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Lewis Woodpecker

Order: Piciformes
Family: Picidae
Genus: Melanerpes
Species: lewis

Gr. pikos woodpecker
La. picus woodpecker
Gr. Circe, mythological
    daughter of Helios, changed
    Picus, son of Saturn, into a
       woodpecker
La. forma form, shape, kind
Gr. melas black
Gr. herpes a creeper
La. lewis for Meriwether Lewis

 
Lewis Woodpecker, Allan Brooks, Birds of Canada, 1934
Upper parts, wings and tail green black with bronze luster. Dark crimson face. Narrow distinct collar around back of neck. Bluish gray breast. Pink underside. Resembles a Crow in flight.

Inhabits coniferous and mixed forests, groves and scattered trees throughout west of the Great Plains to the Pacific, north to Alberta and British Columbia, east to the Black Hills of South Dakota and the Colorado Plains, south to Arizona and New Mexico. It was identified by the Lewis and Clark Expedition near Helena, Montana.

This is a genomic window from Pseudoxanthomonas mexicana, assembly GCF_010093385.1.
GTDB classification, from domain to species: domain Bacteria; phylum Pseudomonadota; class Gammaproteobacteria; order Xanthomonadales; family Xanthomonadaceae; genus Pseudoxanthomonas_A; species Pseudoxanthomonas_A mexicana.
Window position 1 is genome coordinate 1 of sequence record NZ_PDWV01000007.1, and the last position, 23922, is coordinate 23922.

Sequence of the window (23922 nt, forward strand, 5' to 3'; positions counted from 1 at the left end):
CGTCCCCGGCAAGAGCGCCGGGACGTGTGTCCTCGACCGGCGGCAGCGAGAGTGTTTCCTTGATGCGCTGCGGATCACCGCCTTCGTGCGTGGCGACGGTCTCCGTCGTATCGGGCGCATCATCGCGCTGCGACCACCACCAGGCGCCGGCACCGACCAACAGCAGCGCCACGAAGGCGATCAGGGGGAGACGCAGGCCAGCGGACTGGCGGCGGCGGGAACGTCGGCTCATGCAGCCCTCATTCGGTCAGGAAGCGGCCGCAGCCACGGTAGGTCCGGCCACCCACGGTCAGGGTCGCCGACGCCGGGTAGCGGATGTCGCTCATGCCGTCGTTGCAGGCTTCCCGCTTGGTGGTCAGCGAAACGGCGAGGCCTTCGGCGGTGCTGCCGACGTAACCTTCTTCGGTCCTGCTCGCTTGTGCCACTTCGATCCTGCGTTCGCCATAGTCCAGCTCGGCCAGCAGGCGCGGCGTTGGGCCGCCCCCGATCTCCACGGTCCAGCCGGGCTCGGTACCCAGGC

USGS Lewis Woodpecker Map

Excavates tree cavities often in coniferous trees as much as two feet deep between chest high and extreme heights.
 

Lays six to eight, more or less, white eggs which hatch after about two weeks incubation and young leave the nest in about another four weeks.

Eats fruit, nuts and insects.

The Lewis' Woodpecker nest box (same as for the Flicker, Pigmy Owl, Saw-Whet Owl, and Grackle) has a 7" by 7" floor, 16" inside ceiling, 2 1/2" diameter entrance hole located 14" above the floor and ventilation openings.

A hinged roof is secured with shutter hooks.  Assembled with screws.
 

 
Lewis Woodpecker, Louis Agassiz Fuertes, Food of the Woodpeckers of the United States, F.E.L. Beal, 1912
Mount 12 feet or higher on a tree in forest edge, or grove. Because they commonly nest in natural or abandon cavities, or excavate their own cavities, place wood chips in the nest box.
 

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